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Vocabulary Quiz
get off • long week• flustered
rush • make it
  1. Do you need help? You look a little.
  2. My flight was delayed, so I'm not going to to the meeting today.
  3. You should at the bus stop next to the supermarket.
  4. Last week was a at school because we had finals.
  5. I was in a to meet you, and I forgot your present.
Comprehension Quiz
Answer the following questions about the interview.
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473 Bus Ride
Akane talks about a bus trip that did not go well.

  • Transcript
  • Audio Notes
Vocabulary notes (text only) explain key vocabulary and phrases from the interview.

got off

The other day when I got off the bus, I thought we were on the same bus, but you weren't around.

When you 'get off' of some form of transportation, it means that you go down from it or get out of it.  You can get off a bus, train, plain, motorcycle or bicycle.  Notice the following:

  1. I got off the subway at the wrong stop, so I had to walk about 5 blocks.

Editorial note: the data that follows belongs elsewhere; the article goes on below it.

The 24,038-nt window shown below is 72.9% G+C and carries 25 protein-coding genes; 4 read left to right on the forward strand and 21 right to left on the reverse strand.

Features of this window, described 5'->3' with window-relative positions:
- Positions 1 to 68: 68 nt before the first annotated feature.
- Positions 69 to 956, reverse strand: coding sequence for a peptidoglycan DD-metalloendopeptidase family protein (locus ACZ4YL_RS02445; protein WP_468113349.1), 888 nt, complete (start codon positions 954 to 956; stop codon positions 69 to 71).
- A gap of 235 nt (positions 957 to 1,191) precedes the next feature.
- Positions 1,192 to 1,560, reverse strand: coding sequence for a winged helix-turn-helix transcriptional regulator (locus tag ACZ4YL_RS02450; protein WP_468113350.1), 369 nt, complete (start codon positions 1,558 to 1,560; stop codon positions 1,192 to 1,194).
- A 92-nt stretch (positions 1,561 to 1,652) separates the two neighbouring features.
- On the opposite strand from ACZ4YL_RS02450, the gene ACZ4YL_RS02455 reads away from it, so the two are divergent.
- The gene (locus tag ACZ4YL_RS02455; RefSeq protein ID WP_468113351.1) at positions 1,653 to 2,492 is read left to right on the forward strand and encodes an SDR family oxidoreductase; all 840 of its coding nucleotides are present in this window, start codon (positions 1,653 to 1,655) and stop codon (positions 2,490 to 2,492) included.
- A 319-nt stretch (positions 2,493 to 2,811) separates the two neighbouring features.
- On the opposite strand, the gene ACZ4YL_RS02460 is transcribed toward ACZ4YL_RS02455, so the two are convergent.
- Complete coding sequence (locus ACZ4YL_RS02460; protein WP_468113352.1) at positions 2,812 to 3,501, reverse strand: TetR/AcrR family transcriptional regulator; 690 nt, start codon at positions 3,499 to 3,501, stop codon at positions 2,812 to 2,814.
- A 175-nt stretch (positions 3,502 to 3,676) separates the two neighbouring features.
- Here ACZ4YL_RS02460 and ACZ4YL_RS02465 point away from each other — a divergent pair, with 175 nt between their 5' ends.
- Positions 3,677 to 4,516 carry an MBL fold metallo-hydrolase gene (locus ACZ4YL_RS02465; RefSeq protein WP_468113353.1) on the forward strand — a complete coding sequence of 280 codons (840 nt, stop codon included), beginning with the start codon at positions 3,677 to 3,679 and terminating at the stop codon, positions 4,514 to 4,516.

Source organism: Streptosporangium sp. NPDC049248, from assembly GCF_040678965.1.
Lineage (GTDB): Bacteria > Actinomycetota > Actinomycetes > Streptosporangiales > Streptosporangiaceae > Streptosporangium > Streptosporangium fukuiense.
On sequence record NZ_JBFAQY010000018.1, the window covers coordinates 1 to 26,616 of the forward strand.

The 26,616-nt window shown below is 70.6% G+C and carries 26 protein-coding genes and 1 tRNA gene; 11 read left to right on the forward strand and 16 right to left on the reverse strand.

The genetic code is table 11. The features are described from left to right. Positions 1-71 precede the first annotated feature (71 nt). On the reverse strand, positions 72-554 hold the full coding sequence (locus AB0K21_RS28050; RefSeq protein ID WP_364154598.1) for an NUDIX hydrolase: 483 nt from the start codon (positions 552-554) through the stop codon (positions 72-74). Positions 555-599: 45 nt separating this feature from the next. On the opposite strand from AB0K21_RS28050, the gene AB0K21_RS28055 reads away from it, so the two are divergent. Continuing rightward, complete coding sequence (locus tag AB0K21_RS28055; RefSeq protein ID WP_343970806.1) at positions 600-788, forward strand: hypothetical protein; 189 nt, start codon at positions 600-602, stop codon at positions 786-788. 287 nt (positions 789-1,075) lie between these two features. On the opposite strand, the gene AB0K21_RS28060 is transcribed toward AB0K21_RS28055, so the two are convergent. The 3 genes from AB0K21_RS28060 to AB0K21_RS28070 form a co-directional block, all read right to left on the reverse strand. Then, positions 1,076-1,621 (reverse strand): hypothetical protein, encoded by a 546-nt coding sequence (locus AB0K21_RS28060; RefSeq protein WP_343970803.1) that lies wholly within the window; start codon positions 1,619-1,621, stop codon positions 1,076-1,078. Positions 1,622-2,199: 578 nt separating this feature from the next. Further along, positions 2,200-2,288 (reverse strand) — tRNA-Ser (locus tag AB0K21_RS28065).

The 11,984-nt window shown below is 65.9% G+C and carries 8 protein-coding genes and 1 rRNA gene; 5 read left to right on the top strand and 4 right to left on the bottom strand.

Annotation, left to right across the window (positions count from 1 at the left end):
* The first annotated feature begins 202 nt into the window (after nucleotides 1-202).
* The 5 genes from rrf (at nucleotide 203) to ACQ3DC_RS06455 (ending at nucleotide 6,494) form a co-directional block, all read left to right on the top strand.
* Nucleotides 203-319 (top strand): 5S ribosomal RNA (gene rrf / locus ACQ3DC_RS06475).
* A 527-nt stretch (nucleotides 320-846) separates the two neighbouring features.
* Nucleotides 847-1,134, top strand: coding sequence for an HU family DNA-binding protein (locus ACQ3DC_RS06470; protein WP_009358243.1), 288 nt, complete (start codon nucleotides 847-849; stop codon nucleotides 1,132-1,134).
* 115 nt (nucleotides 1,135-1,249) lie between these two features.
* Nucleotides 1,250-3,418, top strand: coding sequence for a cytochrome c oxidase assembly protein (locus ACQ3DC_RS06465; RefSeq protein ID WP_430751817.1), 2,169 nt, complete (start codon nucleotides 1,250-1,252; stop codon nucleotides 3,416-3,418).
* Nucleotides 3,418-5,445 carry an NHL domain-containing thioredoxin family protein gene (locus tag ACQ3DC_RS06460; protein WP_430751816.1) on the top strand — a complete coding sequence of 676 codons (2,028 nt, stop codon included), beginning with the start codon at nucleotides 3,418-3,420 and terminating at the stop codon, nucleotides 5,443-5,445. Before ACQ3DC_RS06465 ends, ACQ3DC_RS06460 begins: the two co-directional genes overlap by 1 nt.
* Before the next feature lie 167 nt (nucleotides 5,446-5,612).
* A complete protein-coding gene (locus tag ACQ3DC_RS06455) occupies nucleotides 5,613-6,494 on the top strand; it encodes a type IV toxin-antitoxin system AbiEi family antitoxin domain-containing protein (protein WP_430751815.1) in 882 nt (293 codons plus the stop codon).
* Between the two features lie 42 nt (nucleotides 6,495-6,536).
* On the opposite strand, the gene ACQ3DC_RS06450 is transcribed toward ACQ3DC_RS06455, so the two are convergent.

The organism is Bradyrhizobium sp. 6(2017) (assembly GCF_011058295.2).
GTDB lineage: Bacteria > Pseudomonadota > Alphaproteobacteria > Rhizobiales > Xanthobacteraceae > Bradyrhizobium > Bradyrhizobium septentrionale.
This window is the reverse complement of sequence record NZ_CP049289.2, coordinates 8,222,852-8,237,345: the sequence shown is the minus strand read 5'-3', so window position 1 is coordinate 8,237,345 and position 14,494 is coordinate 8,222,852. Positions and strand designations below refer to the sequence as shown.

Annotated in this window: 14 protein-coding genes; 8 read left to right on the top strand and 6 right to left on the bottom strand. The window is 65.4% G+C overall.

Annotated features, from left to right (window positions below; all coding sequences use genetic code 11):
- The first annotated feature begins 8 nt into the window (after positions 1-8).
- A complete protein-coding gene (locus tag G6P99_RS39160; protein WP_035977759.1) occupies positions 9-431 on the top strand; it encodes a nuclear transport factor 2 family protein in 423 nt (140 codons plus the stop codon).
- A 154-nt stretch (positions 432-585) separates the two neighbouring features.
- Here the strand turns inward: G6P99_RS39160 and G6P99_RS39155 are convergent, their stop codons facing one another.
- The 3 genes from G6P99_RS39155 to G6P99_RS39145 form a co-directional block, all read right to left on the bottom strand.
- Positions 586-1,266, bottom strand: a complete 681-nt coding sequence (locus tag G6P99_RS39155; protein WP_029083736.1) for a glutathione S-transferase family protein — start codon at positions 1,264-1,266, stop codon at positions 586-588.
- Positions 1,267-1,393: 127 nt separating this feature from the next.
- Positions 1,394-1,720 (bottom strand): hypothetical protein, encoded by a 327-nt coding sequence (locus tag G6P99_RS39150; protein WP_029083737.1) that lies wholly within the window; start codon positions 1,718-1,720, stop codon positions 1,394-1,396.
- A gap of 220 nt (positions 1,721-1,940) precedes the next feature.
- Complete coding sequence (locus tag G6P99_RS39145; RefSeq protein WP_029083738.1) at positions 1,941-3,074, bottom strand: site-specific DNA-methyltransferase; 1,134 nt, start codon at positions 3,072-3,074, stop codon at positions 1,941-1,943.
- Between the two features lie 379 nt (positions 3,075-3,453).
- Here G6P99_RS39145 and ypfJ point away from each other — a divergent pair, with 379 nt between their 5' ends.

2. We got off the plane about 5 minutes ago.

long week

I was so tired that afternoon because I'd had a long week.

'Long week', use like this, means a week that has many things going on and makes you feel tired or stressed. Notice the following:

  1. I need to relax this weekend, because I have a long week ahead of me.
  2. The first week of classes is always a long week.


I didn't say anything to the bus driver, because I was so flustered.

When something makes you feel agitated because you are confused, it makes you feel flustered. Many times we feel flustered when we are rushed. Notice the following:

  1. There is no need to get flustered. We have plenty of time.
  2. He gets very flustered when he drives in traffic.

in a rush

I was in a rush to get off that I didn't really get to say anything.

When you are 'in a rush,' you are trying to do things quickly because you have to go somewhere or do something in the very near future.  When you don't have enough time to do what you are trying to do at a comfortable speed, you can say that you are 'in a rush.' Notice the following:

  1. Can we talk about this later? I am kind of in a rush right now.
  2. It seems like she is always in a rush when I talk to her.

make it

What time did you actually make it home?

The time that you 'make it' to a place is the time that you arrive there.  Notice the following:

  1. She said she would definitely make it to the party.
  2. I don't think we are going to make it on time. We will probably be about 30 minutes late.